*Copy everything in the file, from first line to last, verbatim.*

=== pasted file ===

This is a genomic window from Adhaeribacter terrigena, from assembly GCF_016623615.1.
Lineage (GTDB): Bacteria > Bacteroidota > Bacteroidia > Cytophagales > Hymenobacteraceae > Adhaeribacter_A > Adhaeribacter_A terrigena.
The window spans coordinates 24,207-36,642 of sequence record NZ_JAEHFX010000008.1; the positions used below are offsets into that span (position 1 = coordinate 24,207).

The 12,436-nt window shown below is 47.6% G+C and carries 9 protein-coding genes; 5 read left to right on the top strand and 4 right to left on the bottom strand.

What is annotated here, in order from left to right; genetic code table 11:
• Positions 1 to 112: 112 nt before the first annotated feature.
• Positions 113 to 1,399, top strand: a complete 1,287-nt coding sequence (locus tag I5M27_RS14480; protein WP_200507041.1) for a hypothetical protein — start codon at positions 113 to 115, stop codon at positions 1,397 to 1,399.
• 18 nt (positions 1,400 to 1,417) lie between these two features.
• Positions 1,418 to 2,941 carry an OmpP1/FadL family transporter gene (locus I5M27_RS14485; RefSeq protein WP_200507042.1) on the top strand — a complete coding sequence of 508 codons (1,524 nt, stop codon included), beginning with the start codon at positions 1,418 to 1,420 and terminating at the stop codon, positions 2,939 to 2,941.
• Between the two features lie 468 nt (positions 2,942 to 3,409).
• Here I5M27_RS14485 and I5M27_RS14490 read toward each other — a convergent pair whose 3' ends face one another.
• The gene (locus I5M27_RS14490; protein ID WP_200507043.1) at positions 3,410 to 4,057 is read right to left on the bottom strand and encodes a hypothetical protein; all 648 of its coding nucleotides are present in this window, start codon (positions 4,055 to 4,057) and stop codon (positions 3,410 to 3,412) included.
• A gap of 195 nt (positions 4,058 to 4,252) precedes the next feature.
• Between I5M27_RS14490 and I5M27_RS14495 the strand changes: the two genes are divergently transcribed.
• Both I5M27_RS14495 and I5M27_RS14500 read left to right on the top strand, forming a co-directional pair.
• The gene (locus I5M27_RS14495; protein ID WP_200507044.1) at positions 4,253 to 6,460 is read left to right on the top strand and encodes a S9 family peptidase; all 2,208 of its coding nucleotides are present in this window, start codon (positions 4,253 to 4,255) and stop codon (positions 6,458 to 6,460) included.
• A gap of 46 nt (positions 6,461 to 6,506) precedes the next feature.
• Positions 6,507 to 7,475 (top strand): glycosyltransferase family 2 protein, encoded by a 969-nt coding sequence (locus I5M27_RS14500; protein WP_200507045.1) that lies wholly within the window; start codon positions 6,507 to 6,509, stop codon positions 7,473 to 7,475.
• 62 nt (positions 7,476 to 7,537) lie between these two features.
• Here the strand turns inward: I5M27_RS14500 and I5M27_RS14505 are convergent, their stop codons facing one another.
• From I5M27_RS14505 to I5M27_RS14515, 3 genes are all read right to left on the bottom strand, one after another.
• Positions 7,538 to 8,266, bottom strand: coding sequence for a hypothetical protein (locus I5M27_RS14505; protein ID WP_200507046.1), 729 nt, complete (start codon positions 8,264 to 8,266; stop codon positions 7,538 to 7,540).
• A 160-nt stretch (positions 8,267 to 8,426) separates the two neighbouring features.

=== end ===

This is a genomic window from Adhaeribacter terrigena, from assembly GCF_016623615.1.
Lineage (GTDB): Bacteria > Bacteroidota > Bacteroidia > Cytophagales > Hymenobacteraceae > Adhaeribacter_A > Adhaeribacter_A terrigena.
The window spans coordinates 24,207-36,642 of sequence record NZ_JAEHFX010000008.1; the positions used below are offsets into that span (position 1 = coordinate 24,207).

The 12,436-nt window shown below is 47.6% G+C and carries 9 protein-coding genes; 5 read left to right on the top strand and 4 right to left on the bottom strand.

What is annotated here, in order from left to right; genetic code table 11:
• Positions 1 to 112: 112 nt before the first annotated feature.
• Positions 113 to 1,399, top strand: a complete 1,287-nt coding sequence (locus tag I5M27_RS14480; protein WP_200507041.1) for a hypothetical protein — start codon at positions 113 to 115, stop codon at positions 1,397 to 1,399.
• 18 nt (positions 1,400 to 1,417) lie between these two features.
• Positions 1,418 to 2,941 carry an OmpP1/FadL family transporter gene (locus I5M27_RS14485; RefSeq protein WP_200507042.1) on the top strand — a complete coding sequence of 508 codons (1,524 nt, stop codon included), beginning with the start codon at positions 1,418 to 1,420 and terminating at the stop codon, positions 2,939 to 2,941.
• Between the two features lie 468 nt (positions 2,942 to 3,409).
• Here I5M27_RS14485 and I5M27_RS14490 read toward each other — a convergent pair whose 3' ends face one another.
• The gene (locus I5M27_RS14490; protein ID WP_200507043.1) at positions 3,410 to 4,057 is read right to left on the bottom strand and encodes a hypothetical protein; all 648 of its coding nucleotides are present in this window, start codon (positions 4,055 to 4,057) and stop codon (positions 3,410 to 3,412) included.
• A gap of 195 nt (positions 4,058 to 4,252) precedes the next feature.
• Between I5M27_RS14490 and I5M27_RS14495 the strand changes: the two genes are divergently transcribed.
• Both I5M27_RS14495 and I5M27_RS14500 read left to right on the top strand, forming a co-directional pair.
• The gene (locus I5M27_RS14495; protein ID WP_200507044.1) at positions 4,253 to 6,460 is read left to right on the top strand and encodes a S9 family peptidase; all 2,208 of its coding nucleotides are present in this window, start codon (positions 4,253 to 4,255) and stop codon (positions 6,458 to 6,460) included.
• A gap of 46 nt (positions 6,461 to 6,506) precedes the next feature.
• Positions 6,507 to 7,475 (top strand): glycosyltransferase family 2 protein, encoded by a 969-nt coding sequence (locus I5M27_RS14500; protein WP_200507045.1) that lies wholly within the window; start codon positions 6,507 to 6,509, stop codon positions 7,473 to 7,475.
• 62 nt (positions 7,476 to 7,537) lie between these two features.
• Here the strand turns inward: I5M27_RS14500 and I5M27_RS14505 are convergent, their stop codons facing one another.
• From I5M27_RS14505 to I5M27_RS14515, 3 genes are all read right to left on the bottom strand, one after another.
• Positions 7,538 to 8,266, bottom strand: coding sequence for a hypothetical protein (locus I5M27_RS14505; protein ID WP_200507046.1), 729 nt, complete (start codon positions 8,264 to 8,266; stop codon positions 7,538 to 7,540).
• A 160-nt stretch (positions 8,267 to 8,426) separates the two neighbouring features.